Howlin rules out an extra €2bn for HSE
The HSE's demands for a €2bn rise in funding next year have been dismissed as "unrealistic" by Public Expenditure Minister Brendan Howlin.
He failed to say how generous the Government might be in its allocation to the health service in 2016 - but repeated that it has only €1.5bn at its disposal for additional spending and reliefs overall.
The Irish Independent revealed that the HSE is facing an overrun of €500m this year and wants €1.4bn extra in funding for 2016 just to maintain services. It wants another €597m to develop services.
However, Mr Howlin said he would first be "drilling down" to assess if services which are inadequate are due to lack of resources or a need for better delivery and efficiencies.
"My approach has not been what is the amount of money this area demands, but what are we getting for it," he said.
He added Health Minister Leo Varadkar was "very involved" in bringing about a change of culture in the health service and his predecessor, James Reilly, had tried to do the same.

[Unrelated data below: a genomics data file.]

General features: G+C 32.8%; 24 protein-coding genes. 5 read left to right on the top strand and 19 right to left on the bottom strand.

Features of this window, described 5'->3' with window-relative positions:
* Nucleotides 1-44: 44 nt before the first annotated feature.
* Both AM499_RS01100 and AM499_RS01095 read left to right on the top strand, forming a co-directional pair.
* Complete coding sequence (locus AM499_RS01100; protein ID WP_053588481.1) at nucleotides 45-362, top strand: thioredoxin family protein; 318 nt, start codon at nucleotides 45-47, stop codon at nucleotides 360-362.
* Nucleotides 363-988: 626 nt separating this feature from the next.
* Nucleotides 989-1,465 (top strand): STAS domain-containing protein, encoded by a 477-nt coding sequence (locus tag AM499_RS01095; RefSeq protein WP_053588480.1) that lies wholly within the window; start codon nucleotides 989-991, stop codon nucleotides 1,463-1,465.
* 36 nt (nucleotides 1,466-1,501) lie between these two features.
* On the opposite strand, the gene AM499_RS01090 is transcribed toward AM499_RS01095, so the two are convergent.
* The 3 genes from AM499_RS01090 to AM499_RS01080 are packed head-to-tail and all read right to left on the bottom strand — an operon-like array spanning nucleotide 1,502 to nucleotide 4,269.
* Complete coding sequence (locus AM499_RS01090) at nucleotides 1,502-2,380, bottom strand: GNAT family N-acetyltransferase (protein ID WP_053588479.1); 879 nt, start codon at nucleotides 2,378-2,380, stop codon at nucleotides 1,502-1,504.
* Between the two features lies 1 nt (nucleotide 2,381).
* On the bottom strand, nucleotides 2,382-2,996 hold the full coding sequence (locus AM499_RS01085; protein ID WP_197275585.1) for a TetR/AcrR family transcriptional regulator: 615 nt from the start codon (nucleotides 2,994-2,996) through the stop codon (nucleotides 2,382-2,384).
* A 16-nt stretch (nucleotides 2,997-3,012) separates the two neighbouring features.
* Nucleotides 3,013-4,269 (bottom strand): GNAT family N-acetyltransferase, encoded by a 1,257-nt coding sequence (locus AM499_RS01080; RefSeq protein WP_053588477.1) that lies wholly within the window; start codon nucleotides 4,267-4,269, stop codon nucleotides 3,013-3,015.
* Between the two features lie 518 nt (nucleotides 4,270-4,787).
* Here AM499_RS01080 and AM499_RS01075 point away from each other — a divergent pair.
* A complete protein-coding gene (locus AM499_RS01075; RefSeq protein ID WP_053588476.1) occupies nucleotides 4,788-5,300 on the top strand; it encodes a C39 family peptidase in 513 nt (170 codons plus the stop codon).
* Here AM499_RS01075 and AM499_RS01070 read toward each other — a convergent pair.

There were other competing demands in areas such as education and justice.
One of the most "pressing social needs" was in the area of housing, he told the Today with Sean O' Rourke show on RTÉ.
"We have gone through the most horrendous economic disaster in our history since independence. We are now emerging because of the discipline that was required," he said.
"We are not going back to the old ways of those who shout loudest getting the most.
"We need to keep the ship steady and not be profligate and throw money at any issue."
He refused to be drawn on whether the Labour Party will enter an election pact with Fine Gael, saying that any decision would have to be discussed and made closer to the event.
Both parties will face particular pressure in trying to justify their failure to live up to some of their grand promises in the area of health in the 2011 election's manifestos.
The failure to deliver on basic pledges such as the abolition of the prescription charge for medical card holders - which ended up being increased instead - could lead to a backlash from the electorate.
The charge is now a major earner for the HSE and any reduction would hit the service's income.
In its pre-estimates submission, the HSE said that more savings and efficiencies can be made " over time" but they will not offset the need for additional funding and investment.
The extra investment from Government is essential to make up for some of the adverse impact of the last six to seven years, the HSE added. .